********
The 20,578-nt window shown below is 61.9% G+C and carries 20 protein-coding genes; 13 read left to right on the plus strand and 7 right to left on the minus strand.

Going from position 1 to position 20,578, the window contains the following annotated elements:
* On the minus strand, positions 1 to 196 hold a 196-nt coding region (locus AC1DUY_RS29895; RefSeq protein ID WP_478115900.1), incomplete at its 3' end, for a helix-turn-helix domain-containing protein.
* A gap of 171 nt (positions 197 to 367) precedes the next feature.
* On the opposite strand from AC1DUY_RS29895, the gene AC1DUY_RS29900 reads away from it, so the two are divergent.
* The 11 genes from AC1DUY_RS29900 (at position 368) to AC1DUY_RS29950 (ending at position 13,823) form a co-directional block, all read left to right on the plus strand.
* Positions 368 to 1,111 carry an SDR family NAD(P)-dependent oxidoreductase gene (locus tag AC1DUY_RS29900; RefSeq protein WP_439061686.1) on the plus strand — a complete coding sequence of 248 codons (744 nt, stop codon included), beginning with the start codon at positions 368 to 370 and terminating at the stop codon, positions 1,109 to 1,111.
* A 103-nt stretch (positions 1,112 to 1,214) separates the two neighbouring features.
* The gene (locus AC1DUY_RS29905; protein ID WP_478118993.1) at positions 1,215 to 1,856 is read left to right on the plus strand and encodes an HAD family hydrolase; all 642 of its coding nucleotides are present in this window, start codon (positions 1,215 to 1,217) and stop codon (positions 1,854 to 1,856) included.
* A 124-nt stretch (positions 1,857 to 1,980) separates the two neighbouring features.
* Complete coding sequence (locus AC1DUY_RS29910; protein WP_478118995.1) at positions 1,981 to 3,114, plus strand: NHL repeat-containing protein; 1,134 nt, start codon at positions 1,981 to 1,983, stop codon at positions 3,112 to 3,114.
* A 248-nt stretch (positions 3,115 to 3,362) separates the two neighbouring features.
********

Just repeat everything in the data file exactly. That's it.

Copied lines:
The 20,578-nt window shown below is 61.9% G+C and carries 20 protein-coding genes; 13 read left to right on the plus strand and 7 right to left on the minus strand.

Going from position 1 to position 20,578, the window contains the following annotated elements:
* On the minus strand, positions 1 to 196 hold a 196-nt coding region (locus AC1DUY_RS29895; RefSeq protein ID WP_478115900.1), incomplete at its 3' end, for a helix-turn-helix domain-containing protein.
* A gap of 171 nt (positions 197 to 367) precedes the next feature.
* On the opposite strand from AC1DUY_RS29895, the gene AC1DUY_RS29900 reads away from it, so the two are divergent.
* The 11 genes from AC1DUY_RS29900 (at position 368) to AC1DUY_RS29950 (ending at position 13,823) form a co-directional block, all read left to right on the plus strand.
* Positions 368 to 1,111 carry an SDR family NAD(P)-dependent oxidoreductase gene (locus tag AC1DUY_RS29900; RefSeq protein WP_439061686.1) on the plus strand — a complete coding sequence of 248 codons (744 nt, stop codon included), beginning with the start codon at positions 368 to 370 and terminating at the stop codon, positions 1,109 to 1,111.
* A 103-nt stretch (positions 1,112 to 1,214) separates the two neighbouring features.
* The gene (locus AC1DUY_RS29905; protein ID WP_478118993.1) at positions 1,215 to 1,856 is read left to right on the plus strand and encodes an HAD family hydrolase; all 642 of its coding nucleotides are present in this window, start codon (positions 1,215 to 1,217) and stop codon (positions 1,854 to 1,856) included.
* A 124-nt stretch (positions 1,857 to 1,980) separates the two neighbouring features.
* Complete coding sequence (locus AC1DUY_RS29910; protein WP_478118995.1) at positions 1,981 to 3,114, plus strand: NHL repeat-containing protein; 1,134 nt, start codon at positions 1,981 to 1,983, stop codon at positions 3,112 to 3,114.
* A 248-nt stretch (positions 3,115 to 3,362) separates the two neighbouring features.